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Friday, December 2, 2016
- The Muslim Brotherhood’s Mohamed Morsi faces a host of daunting political hurdles after being officially declared Egypt’s first freely-elected president on Sunday.
“Due to ongoing political jockeying between the Brotherhood and the ruling military council, it remains uncertain until now what state institution Morsi will swear the oath of office in front of,” Abdel Ghaffar Shukr, founder of the Socialist Popular Alliance Party told IPS.
On Sunday (Jun. 24), Egypt’s presidential elections commission finally announced official results of a hotly-contested Jun. 16/17 runoff between Morsi and presidential rival Ahmed Shafiq, the Mubarak-era premier widely seen as the ruling Supreme Council of the Armed Forces (SCAF) candidate of choice.
Morsi won 51.7 percent (some 13.2 million votes) against 48.3 percent for Shafiq (some 12.3 million votes).
Yet even before he is formally named president, Morsi faces enormous political hurdles due to a battery of recent judicial rulings and military decrees that vastly undermine Egypt’s parliament and presidency.
On Jun. 14, Egypt’s High Constitutional Court (HCC) ruled that a parliamentary elections law – which regulated last year’s legislative polls – is unconstitutional. The following day, the ruling SCAF ordered the dissolution of the People’s Assembly (the lower house of Egypt’s democratically-elected parliament), almost half the seats of which had been held by the Brotherhood’s Freedom and Justice and Party. The move left legal experts scratching their heads.
“The ruling failed to provide any legal rationale for dissolving the entire assembly,” Atef al-Banna, professor of constitutional law at Cairo University told IPS. “The court only found one-third of the seats in the People’s Assembly – those reserved for independents but which were contested by party-affiliated candidates – to be constitutionally questionable.”
The military council went further on Jun. 17 when it issued an ‘addendum’ to the Constitutional Declaration (issued by the SCAF in the wake of last year’s Tahrir Square uprising and approved via popular referendum). Issued as polling stations were closing their doors following the presidential runoff (and before votes had been counted), the addendum expands the SCAF’s considerable powers at the expense of parliament and – more importantly – the presidency.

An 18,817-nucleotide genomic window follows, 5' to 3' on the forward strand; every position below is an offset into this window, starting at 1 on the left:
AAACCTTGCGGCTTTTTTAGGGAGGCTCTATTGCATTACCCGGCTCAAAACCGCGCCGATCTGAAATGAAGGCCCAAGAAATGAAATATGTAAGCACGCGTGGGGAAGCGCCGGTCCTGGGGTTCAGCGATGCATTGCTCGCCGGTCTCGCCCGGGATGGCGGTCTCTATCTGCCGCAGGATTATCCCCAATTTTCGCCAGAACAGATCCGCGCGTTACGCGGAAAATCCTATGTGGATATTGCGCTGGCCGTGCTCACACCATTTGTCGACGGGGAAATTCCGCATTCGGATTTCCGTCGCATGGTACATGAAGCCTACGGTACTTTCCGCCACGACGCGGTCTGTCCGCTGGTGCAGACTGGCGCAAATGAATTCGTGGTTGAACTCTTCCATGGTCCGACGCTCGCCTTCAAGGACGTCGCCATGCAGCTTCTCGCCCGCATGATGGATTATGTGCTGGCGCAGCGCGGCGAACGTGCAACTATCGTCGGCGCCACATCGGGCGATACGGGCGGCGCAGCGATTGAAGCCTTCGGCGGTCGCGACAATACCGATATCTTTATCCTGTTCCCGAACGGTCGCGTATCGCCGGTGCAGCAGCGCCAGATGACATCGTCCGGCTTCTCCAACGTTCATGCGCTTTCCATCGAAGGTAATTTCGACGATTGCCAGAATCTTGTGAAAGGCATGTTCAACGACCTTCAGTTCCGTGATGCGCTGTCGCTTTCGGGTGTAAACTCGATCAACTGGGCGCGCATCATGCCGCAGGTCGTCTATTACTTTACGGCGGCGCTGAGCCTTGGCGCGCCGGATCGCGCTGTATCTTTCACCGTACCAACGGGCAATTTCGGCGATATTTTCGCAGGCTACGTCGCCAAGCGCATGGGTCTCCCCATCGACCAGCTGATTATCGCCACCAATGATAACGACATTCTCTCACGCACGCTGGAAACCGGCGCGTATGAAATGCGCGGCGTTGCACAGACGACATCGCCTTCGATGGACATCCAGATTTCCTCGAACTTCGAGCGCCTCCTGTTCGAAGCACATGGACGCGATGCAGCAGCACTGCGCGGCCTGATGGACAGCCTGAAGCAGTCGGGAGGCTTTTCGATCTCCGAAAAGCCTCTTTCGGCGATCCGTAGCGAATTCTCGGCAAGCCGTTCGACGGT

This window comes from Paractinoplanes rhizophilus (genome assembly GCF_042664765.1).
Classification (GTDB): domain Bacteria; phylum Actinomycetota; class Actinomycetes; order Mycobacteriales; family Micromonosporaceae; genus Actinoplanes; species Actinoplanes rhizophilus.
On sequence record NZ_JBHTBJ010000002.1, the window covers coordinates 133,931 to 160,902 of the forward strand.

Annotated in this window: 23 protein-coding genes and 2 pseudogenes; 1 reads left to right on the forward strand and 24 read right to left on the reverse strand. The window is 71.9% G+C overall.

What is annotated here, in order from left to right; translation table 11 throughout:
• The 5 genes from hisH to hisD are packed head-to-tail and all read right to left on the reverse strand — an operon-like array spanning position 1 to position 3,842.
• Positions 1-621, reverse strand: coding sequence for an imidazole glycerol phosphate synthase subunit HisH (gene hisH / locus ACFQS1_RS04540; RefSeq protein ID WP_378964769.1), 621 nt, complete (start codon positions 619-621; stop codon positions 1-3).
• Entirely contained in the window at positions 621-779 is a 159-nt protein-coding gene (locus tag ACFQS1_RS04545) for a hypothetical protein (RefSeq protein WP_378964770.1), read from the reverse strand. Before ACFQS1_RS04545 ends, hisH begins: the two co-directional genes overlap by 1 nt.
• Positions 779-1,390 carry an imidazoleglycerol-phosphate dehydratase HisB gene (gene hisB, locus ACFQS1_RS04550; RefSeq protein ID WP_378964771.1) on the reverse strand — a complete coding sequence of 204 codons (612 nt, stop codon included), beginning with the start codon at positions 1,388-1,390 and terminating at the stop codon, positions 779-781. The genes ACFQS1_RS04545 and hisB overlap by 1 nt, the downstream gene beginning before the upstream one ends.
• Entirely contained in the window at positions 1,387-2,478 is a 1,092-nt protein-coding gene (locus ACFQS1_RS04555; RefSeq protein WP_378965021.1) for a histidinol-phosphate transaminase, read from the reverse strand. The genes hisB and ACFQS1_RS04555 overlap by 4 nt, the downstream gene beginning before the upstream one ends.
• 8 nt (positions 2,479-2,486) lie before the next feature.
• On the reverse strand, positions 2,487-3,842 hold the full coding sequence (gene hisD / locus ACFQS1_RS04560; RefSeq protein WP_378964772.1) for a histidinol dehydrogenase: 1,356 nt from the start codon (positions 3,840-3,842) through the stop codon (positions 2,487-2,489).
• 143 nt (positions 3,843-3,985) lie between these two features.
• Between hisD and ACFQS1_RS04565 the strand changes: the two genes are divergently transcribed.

For one, it transfers full legislative powers – along with control over the constitution-drafting process – from the now-dissolved People’s Assembly to the SCAF; secondly, it transfers major executive prerogatives, including the power to declare war, from the presidency to the military council; and thirdly, it stipulates that the new president must be sworn into office – in the absence of a functioning parliament – before the HCC.
“This ‘addendum’ effectively makes Egypt’s military a state within a state,” political analyst Abdullah al-Sennawi told IPS. “According to its terms, Egypt’s next president would have to share his democratically-mandated executive authority with the SCAF.”
The move, al-Sennawi added, “represents nothing less than a soft coup against Egypt’s post-revolution democratic transition.”
Al-Banna was no less critical of the controversial addendum. “Last year’s Constitutional Declaration was put before a popular referendum for endorsement,” he said. “Technically, therefore, this ‘addendum,’ too, should be subject to public approval.”
Since Jun. 19, tens of thousands of Islamist-leaning demonstrators – led by the Brotherhood – have been camped out in Tahrir Square to demand the reinstatement of parliament’s lower house, and cancellation of the SCAF’s constitutional addendum.
The addendum’s stipulation that the president-elect must be sworn into office before the HCC, meanwhile, has presented the Brotherhood with another dilemma.
“According to the constitutional addendum, Morsi must be sworn in before the HCC to become president, even though the Brotherhood rejects both the addendum itself and the HCC ruling that led to the People’s Assembly’s dissolution,” said Shukr.
Within recent days, the Brotherhood has issued conflicting statements as to which state institution Morsi would, in fact, take the oath of office before. Some have said he would do so before the dissolved parliament; others that he would do so before the HCC; and others still that he would be sworn in at a ceremony in Tahrir Square.
According to the SCAF’s official electoral timetable, Egypt’s new president is supposed to take the oath of office on Saturday (Jun. 30).
Morsi is currently in talks with the SCAF in hopes of reaching agreement to amend the constitutional addendum and reinstate the dissolved People’s Assembly, so that he might be sworn in before parliament.
His prospects, however, appear bleak. On Tuesday (Jun. 26), SCAF member Mamdouh Shahin told journalists that Morsi would “comply with the law and take the oath of office before the HCC.”
The situation, meanwhile, has also brought the Brotherhood and its president-elect under pressure from their secular-revolutionary allies.
On Tuesday, the April 6 youth movement – which played a prominent role in last year’s uprising and which threw its weight behind Morsi in the recent runoff – warned that taking the oath of office before the HCC was “tantamount to recognising this ‘constitutional addendum’ that leaves Egypt under the de facto control of the military.”
On Wednesday (Jun. 27), Morsi’s presidential office stated that it would definitively announce the location of the oath-taking ceremony the following day. Before dawn on Thursday, however, the state press cited an official source as saying: “If Morsi isn’t sworn in before the HCC on Saturday…the SCAF reserves the right to declare the office of president void.”
“Morsi may have won the election,” said Shukr, “but the ongoing struggle between the SCAF and the Brotherhood for control of the country is far from over.”